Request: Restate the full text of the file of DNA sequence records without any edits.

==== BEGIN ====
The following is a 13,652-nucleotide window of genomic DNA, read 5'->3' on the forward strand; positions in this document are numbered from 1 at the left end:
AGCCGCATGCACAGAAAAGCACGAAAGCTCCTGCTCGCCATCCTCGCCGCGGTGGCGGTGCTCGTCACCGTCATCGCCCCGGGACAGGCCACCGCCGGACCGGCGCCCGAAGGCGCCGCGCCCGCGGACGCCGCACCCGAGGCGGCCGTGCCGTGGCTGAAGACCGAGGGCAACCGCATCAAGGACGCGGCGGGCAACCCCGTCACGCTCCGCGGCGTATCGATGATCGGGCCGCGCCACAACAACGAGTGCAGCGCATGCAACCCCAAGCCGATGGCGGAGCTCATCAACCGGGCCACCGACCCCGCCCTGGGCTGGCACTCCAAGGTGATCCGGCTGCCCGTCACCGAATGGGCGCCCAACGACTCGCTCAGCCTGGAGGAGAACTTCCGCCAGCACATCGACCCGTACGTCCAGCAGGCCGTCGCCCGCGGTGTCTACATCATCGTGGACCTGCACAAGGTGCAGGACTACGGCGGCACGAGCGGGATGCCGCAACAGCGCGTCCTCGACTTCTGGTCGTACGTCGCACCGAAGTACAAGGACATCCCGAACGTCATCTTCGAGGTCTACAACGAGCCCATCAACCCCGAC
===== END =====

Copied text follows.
The following is a 13,652-nucleotide window of genomic DNA, read 5'->3' on the forward strand; positions in this document are numbered from 1 at the left end:
AGCCGCATGCACAGAAAAGCACGAAAGCTCCTGCTCGCCATCCTCGCCGCGGTGGCGGTGCTCGTCACCGTCATCGCCCCGGGACAGGCCACCGCCGGACCGGCGCCCGAAGGCGCCGCGCCCGCGGACGCCGCACCCGAGGCGGCCGTGCCGTGGCTGAAGACCGAGGGCAACCGCATCAAGGACGCGGCGGGCAACCCCGTCACGCTCCGCGGCGTATCGATGATCGGGCCGCGCCACAACAACGAGTGCAGCGCATGCAACCCCAAGCCGATGGCGGAGCTCATCAACCGGGCCACCGACCCCGCCCTGGGCTGGCACTCCAAGGTGATCCGGCTGCCCGTCACCGAATGGGCGCCCAACGACTCGCTCAGCCTGGAGGAGAACTTCCGCCAGCACATCGACCCGTACGTCCAGCAGGCCGTCGCCCGCGGTGTCTACATCATCGTGGACCTGCACAAGGTGCAGGACTACGGCGGCACGAGCGGGATGCCGCAACAGCGCGTCCTCGACTTCTGGTCGTACGTCGCACCGAAGTACAAGGACATCCCGAACGTCATCTTCGAGGTCTACAACGAGCCCATCAACCCCGAC